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The Bureaucracy

Sources

Vizier. The tjaty (vizier or prime minister) was the second most important political figure after the king. According to a text called The Duties of the Vizier, dating to either Dynasty 13 (circa 1759-1630 b.c.e.) or to the reign of Thutmose III (circa 1479-1425 b.c.e.), the vizier met daily with the king to report on affairs of state. He coordinated and supervised the king’s business. He probably also served as mayor of the capital city. The office of mayor was perhaps the original source of his power. Beginning in Dynasty 5 (circa 2500-2350 b.c.e.) there may have been two viziers, one for Lower Egypt and another for Upper Egypt.

Overseer of Royal Works. The Overseer of Royal Works was similar to a present-day U.S. Secretary of Labor. He was responsible for organizing labor for agriculture on the land that the king controlled directly and for royal building projects. In order to complete these tasks he had control over the work crew and the vast resources used to pay the workers, such as foodstuffs and clothing. This office existed in the Old Kingdom (circa 2675-2130 b.c.e.) and New Kingdom (circa 1539-1075 b.c.e.). In the Middle Kingdom (circa 1980-1630 b.c.e.) Senwosret (Sesostris) III (circa 1836-1818 b.c.e.) replaced it with the Office of the Provisions of the People.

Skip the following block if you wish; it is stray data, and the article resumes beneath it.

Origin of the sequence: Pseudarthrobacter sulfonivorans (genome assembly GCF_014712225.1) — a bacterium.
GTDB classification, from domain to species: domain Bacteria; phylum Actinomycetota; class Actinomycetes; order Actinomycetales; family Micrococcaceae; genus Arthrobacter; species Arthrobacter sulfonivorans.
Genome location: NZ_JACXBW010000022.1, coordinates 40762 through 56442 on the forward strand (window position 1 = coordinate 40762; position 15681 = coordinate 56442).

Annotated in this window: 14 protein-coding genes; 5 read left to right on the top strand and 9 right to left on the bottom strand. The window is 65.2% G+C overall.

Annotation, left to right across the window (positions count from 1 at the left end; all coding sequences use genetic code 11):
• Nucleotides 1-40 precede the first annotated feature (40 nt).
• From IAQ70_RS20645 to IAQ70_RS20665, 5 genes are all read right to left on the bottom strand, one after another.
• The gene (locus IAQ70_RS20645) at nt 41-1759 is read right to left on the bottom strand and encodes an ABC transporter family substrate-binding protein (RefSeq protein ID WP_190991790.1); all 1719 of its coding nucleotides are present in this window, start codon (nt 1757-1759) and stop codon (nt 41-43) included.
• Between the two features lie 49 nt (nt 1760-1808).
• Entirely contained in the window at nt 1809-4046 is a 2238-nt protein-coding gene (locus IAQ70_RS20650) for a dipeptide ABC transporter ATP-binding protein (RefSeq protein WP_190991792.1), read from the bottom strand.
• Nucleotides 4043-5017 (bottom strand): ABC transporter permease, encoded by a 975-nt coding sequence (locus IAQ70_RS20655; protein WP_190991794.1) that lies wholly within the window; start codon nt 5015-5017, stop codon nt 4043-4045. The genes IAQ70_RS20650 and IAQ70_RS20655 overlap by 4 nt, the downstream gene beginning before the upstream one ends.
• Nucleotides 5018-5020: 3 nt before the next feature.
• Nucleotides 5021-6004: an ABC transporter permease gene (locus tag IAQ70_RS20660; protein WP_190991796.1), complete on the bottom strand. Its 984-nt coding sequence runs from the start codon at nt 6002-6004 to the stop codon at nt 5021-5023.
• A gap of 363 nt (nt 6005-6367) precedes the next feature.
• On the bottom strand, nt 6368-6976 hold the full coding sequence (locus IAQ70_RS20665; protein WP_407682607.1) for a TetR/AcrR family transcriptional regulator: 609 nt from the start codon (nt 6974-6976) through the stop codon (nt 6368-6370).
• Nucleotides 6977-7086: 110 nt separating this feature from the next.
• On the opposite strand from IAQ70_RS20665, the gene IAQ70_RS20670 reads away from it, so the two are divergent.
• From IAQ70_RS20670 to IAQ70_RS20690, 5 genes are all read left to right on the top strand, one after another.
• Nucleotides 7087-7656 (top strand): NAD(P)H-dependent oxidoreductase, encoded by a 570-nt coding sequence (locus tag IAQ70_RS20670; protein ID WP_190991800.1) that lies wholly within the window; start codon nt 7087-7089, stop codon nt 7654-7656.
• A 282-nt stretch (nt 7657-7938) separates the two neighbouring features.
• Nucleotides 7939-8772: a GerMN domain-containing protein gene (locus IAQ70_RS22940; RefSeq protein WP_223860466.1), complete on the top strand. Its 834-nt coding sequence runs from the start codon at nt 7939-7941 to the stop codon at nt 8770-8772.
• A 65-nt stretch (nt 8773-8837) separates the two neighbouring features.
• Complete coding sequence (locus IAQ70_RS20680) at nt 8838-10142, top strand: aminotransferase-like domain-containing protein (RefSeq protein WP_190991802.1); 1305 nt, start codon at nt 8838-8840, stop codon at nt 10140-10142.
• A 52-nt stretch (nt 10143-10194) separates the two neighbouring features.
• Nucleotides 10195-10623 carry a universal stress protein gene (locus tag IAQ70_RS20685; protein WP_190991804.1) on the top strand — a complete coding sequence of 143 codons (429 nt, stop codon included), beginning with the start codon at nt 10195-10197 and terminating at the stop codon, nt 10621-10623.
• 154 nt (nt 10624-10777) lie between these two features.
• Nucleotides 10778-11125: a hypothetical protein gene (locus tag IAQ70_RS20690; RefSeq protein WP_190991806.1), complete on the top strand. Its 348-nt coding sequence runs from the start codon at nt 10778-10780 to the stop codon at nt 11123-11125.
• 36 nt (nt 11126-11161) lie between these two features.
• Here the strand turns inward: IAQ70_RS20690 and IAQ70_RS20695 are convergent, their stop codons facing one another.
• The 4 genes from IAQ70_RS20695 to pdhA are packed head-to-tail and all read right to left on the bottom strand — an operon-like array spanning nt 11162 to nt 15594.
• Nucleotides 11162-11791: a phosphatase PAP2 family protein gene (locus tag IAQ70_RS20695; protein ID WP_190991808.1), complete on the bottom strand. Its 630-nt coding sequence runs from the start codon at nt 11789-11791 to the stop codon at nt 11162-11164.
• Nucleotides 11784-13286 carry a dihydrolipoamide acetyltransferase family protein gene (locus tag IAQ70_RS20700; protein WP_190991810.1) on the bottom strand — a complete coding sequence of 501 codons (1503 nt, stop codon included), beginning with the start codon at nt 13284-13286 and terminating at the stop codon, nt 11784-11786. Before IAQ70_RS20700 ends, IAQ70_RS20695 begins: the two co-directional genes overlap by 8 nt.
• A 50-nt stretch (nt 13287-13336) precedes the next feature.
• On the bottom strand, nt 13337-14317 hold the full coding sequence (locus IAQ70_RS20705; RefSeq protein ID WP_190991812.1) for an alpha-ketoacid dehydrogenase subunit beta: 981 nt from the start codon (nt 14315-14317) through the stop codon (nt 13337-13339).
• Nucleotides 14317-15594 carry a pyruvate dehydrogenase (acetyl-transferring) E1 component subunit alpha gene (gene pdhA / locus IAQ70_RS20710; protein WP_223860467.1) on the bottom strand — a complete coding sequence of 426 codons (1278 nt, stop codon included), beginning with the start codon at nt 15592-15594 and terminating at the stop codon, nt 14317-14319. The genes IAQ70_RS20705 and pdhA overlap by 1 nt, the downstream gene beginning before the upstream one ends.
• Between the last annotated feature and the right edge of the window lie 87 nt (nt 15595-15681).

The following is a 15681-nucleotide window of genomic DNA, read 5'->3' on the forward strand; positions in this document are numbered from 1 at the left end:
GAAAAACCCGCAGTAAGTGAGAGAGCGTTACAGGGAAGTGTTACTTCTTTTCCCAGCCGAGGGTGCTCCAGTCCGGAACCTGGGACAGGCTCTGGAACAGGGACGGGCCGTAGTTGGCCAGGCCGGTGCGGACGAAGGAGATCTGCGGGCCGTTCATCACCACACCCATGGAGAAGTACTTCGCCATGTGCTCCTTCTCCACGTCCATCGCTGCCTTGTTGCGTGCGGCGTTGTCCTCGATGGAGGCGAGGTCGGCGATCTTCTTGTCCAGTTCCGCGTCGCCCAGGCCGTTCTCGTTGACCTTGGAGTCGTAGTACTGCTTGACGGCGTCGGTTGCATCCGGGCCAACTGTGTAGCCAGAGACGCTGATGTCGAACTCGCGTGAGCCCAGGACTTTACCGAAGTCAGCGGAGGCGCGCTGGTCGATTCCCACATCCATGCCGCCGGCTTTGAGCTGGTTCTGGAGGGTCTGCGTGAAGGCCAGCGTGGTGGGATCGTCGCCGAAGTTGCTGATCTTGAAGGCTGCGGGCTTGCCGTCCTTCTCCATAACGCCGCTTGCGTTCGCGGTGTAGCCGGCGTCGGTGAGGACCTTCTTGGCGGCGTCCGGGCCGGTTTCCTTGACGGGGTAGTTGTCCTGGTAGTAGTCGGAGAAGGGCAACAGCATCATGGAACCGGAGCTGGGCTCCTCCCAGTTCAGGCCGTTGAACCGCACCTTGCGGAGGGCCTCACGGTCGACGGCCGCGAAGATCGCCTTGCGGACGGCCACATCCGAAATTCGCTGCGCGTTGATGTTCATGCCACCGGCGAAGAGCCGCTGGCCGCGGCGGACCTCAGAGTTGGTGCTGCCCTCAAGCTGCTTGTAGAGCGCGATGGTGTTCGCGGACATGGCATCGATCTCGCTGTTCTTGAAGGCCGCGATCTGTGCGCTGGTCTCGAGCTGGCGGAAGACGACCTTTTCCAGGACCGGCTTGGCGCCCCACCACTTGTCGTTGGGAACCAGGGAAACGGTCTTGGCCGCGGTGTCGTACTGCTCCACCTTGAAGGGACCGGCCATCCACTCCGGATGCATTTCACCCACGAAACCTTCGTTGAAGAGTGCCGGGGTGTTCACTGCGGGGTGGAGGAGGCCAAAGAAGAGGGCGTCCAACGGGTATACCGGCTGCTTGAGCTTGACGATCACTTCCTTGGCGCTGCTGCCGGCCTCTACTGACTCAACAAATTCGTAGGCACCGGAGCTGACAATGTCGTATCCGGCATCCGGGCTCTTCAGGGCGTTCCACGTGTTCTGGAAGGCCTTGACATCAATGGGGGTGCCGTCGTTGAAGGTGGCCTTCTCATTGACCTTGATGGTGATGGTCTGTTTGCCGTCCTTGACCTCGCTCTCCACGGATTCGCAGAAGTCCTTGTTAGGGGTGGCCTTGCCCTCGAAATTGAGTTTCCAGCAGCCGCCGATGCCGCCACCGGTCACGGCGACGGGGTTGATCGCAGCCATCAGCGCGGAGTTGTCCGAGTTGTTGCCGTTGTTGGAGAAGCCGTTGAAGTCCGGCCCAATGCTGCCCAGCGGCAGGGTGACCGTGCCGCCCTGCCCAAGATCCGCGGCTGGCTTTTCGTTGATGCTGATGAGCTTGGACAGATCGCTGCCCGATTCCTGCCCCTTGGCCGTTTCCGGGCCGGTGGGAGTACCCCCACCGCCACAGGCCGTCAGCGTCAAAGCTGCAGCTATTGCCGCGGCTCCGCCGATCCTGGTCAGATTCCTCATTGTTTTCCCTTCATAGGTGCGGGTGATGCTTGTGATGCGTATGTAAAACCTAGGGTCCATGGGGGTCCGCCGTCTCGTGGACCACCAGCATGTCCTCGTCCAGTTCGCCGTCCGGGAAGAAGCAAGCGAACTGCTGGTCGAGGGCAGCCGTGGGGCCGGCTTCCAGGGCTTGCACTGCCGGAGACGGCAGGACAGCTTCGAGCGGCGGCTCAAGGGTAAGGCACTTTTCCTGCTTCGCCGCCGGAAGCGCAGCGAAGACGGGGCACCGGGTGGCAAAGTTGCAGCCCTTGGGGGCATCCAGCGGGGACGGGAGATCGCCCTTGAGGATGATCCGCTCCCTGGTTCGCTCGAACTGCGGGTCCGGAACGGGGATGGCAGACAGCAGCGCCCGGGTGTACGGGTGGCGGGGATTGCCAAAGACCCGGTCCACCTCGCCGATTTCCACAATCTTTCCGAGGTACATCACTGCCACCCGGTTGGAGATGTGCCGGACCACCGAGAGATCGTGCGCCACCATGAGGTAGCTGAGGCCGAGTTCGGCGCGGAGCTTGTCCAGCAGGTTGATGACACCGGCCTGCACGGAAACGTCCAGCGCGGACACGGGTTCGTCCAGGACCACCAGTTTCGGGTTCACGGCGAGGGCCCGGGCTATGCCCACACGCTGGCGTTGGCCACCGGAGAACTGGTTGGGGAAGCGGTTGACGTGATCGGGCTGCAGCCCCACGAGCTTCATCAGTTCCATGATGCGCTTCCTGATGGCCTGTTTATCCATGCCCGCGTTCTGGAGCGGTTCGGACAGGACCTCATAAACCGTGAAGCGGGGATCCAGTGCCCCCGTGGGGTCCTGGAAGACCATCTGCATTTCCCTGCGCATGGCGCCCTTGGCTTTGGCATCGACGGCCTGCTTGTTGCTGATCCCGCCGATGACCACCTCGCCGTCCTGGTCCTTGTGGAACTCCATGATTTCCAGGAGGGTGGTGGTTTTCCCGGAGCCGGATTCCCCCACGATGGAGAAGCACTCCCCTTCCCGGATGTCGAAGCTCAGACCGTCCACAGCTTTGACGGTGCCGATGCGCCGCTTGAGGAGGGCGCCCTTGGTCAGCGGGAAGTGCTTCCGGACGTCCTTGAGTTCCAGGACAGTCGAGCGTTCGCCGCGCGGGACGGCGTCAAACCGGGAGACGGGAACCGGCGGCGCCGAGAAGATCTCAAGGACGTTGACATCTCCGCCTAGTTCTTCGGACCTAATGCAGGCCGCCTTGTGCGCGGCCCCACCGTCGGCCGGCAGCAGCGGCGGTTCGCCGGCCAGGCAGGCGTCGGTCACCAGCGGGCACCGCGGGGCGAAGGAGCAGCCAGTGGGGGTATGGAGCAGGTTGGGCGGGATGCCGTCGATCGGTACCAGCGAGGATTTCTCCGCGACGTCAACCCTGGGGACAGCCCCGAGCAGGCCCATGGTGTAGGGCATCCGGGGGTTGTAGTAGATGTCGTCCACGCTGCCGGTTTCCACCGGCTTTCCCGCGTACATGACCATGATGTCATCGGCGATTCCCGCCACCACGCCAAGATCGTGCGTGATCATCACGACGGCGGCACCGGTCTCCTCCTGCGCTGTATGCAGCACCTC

Overseer of the Treasury. The Overseer of the Treasury collected, stored, counted, and disbursed commodities paid as taxes to the king. Many different products were included such as grains, vegetable oils, wood, metal, manufactured food, cloth, equipment, and weapons.

Overseer of the Granary. The Overseer of the Granary was closely linked with the treasury and was responsible for managing grain revenues. In some periods the Granary and the Treasury were combined in one department. This office must have been important because Egypt was an agrarian country.

Sources

Ronald J. Leprohon, “Royal Ideology and State Administration in Ancient Egypt,” in Civilizations of the Ancient Near East, volume I, edited by Jack M. Sasson (New York: Scribners, 1995), pp. 273–287.

Jaromir Malek, “The Old Kingdom (c. 2686-2125 BC),” in The Oxford History of Ancient Egypt, edited by Ian Shaw (Oxford: Oxford University Press, 2000), pp. 89–117.

William J. Murnane, The Penguin Guide to Ancient Egypt (Harmondsworth, U.K.: Penguin, 1983).

David O’Connor, “New Kingdom and Third Intermediate Period, 1552-664 BC,” in Ancient Egypt: A Social History, edited by Bruce G. Trigger, and others (Cambridge, U.K.: Cambridge University Press, 1983), pp. 183–278.

The Bureaucracy

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